When you are missing people. Hard. Seven truths will move you toward reunion.

Last week, I watched a video of a tornado as it swept through the bottom level of an office building. I had clicked on it because I thought I would see a funnel tearing up a field and chewing on farmhouses. Tornadoes strike my heart cold, so of course I view live-action clips whenever I can. Aren’t we always fascinated by that which terrifies us…or maybe that which reminds us of ourselves?

My daughter is sixteen and fighting teenage angst with the best of her spirit. She has remained remarkably respectful (for the most part), but I was a different teenager altogether, a storm of fury. My anger was unchecked, unkind and inconsequential to me. Not for good reasons, which I won’t go into here…suffice it to say we all have our childhood circumstances… Mine, in a few words: desolate, desperate and dire. The worst of the worst can make a kid furious, but I choose not to dwell because it restrains you from greater blessings. I only share to give you context.

The footage started with a group of people looking out of the glass doors and windows of an office building. Trash swirled in the street and soon, no living creature was visible beyond the exit. Then people scattered! The tornado was imminent and they knew it. Crying and clinging to each other, they quickly realized they needed to evacuate.

The tornado roared in, a curious phenomenon. Litter circulated faster, doors rattled and whatever makeshift brace had been placed in front of them shot out of the screen. When the tornado exploded into the building it was crazy-making, rotating, a destructive riveting awe. Taken from a vantage point inside the storm, it held me rapt as the devastation played. No one appeared to be hurt. The cyclone slowed to lazy-and-lazier, displaying the mystery of its eye before hurrying off again…and the whole thing took 10 seconds to transpire, from approach to total engulfing chaos.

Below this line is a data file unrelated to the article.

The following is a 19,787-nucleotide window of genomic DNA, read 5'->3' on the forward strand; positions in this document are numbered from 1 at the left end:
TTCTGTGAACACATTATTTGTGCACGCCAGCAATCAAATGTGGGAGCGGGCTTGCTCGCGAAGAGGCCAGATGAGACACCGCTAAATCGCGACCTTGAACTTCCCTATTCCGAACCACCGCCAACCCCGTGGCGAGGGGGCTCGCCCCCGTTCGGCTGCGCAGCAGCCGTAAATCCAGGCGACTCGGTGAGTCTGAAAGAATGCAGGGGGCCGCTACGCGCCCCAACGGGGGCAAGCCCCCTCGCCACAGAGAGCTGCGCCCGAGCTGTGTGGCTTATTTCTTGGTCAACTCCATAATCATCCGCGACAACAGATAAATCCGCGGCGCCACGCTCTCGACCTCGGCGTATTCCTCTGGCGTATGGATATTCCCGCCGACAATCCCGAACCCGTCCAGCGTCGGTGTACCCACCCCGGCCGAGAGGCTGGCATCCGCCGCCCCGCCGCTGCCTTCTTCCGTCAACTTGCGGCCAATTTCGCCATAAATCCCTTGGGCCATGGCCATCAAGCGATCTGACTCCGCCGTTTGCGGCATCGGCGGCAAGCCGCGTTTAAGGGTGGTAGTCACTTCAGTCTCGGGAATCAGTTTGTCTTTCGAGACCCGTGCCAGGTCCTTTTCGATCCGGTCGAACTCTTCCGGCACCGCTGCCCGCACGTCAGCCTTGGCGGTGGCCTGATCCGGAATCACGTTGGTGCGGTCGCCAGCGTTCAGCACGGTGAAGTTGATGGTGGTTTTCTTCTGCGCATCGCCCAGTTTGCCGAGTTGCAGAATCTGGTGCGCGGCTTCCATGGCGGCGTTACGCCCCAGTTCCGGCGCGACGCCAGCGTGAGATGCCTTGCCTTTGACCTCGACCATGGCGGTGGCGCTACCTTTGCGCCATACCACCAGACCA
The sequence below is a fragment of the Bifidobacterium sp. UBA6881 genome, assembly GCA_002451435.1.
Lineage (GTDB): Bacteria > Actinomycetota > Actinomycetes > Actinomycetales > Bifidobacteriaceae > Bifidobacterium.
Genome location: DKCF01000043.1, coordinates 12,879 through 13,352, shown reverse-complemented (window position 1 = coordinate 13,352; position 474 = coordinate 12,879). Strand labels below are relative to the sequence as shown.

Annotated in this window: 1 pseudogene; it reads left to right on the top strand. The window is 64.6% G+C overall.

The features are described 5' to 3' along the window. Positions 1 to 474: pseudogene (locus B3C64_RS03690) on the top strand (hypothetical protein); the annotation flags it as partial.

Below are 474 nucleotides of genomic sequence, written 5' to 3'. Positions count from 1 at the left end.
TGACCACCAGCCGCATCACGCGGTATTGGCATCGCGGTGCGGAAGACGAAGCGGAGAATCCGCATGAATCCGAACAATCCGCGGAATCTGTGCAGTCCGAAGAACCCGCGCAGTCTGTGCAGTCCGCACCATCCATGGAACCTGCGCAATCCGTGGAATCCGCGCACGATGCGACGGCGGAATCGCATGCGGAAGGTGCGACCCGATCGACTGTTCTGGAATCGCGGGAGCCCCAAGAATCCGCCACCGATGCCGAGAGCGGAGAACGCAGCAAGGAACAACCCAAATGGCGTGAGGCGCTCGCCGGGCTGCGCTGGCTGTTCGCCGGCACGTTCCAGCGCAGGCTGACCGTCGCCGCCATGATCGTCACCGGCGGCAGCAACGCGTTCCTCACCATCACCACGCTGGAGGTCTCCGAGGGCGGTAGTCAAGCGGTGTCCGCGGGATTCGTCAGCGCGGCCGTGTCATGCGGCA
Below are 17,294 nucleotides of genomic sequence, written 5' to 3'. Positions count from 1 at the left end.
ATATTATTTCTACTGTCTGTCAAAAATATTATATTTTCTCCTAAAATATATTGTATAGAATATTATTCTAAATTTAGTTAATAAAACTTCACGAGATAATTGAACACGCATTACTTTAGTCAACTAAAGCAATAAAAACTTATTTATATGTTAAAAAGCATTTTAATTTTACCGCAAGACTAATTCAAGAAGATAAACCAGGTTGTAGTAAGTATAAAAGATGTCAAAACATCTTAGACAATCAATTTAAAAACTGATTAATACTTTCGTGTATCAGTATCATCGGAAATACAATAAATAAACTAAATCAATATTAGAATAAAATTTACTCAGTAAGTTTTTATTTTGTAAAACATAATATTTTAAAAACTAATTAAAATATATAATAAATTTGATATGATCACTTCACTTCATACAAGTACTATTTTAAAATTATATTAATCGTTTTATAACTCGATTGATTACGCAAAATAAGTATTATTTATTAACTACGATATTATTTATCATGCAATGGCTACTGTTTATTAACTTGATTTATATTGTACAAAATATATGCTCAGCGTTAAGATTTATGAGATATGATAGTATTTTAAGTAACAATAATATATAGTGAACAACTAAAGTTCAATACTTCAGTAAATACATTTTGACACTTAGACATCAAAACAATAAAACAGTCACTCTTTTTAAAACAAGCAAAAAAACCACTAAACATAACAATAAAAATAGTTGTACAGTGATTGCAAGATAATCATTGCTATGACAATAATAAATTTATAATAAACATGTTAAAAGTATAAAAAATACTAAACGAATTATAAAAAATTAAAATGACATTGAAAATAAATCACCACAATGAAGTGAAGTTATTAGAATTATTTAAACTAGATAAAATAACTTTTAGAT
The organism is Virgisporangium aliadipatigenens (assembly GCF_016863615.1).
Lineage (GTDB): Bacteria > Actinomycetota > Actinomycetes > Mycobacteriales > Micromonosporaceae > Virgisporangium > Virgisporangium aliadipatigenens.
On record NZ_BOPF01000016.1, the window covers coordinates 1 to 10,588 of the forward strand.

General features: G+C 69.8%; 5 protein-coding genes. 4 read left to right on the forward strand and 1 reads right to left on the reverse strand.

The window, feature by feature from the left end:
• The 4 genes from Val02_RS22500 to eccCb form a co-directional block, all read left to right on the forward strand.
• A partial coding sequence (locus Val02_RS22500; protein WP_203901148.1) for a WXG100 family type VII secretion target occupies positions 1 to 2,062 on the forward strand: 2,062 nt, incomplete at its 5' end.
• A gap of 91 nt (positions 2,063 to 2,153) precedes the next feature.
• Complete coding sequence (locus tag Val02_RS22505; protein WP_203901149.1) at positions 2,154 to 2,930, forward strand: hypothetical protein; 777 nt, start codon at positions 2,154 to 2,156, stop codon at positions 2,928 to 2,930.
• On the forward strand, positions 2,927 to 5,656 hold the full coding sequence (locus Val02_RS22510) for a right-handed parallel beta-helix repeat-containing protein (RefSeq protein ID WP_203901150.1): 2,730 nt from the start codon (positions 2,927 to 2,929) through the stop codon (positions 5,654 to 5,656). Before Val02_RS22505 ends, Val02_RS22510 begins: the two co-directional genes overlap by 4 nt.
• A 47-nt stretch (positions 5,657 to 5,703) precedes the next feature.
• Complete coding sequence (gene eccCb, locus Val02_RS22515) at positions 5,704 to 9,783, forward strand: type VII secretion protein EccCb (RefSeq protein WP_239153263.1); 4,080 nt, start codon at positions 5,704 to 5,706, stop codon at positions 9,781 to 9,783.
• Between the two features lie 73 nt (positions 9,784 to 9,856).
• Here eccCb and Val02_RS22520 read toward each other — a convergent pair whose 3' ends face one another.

I was that tornado.

My rage was the only thing that mattered to me and I didn’t care who felt it…it stayed this way for a long damn time.

From my teens until I was over 40-years old!

At some point, I realized what I had done. Surrounded by a family of my own making, but no one from my past, so focused on my own pain and suffering, I had not taken the time to listen to the needs of anyone else.

Pissed out of my mind for nearly 30 years.

Then as people tend to do when they age, I grew reflective and mellower (not to mention I’d amassed about twenty years of therapy under my belt!) I missed people. Hard.

My sisters, in particular. I ached for them.

But the damage…as they say…was done.

I grew very, very sad. So incredibly regretful for what I had torched. Forget burning the bridge. Nothing could salvage the fallout, because rightfully, I had established I was an asshole…who pushed people away religiously.

There were things I wanted to say, but I had spouted off so many thoughtless and painful comments, no one wanted to listen and I didn’t blame them. I longed to tell my family I understood we had all failed each other because we had been so young, so bereft of tools or any wherewithal to do anything, but survive ourselves.

I know now we should have been gentle and forgiving with each other, and expected to not get it right. Who the hell sticks the landing in their twenties, and even thirties? When you come from the dusty path of hardknock survival, barren of help, you are concerned with yourself, with building a life from nothing, with discovering if the love people experience is real.

If you are worth anything.

I was lucky. I have my family around me again. I can stop saying I lost the love of my life, my oldest sister, who told me recently, “I’m not going anywhere.” I cried for the rest of the afternoon.


Think about these coping and relationship tactics if you are also wishing for reconciliation and unsure how to move past emotional blocks:

  1. History doesn’t matter. It is so important to move past this perception because you can rapidly get sucked into another round of he-said/she-said. In fact, you may never understand the other person’s motivations and responses (or even your own), but forgiveness doesn’t hinge on that. You must move past all indiscretions in order to start anew.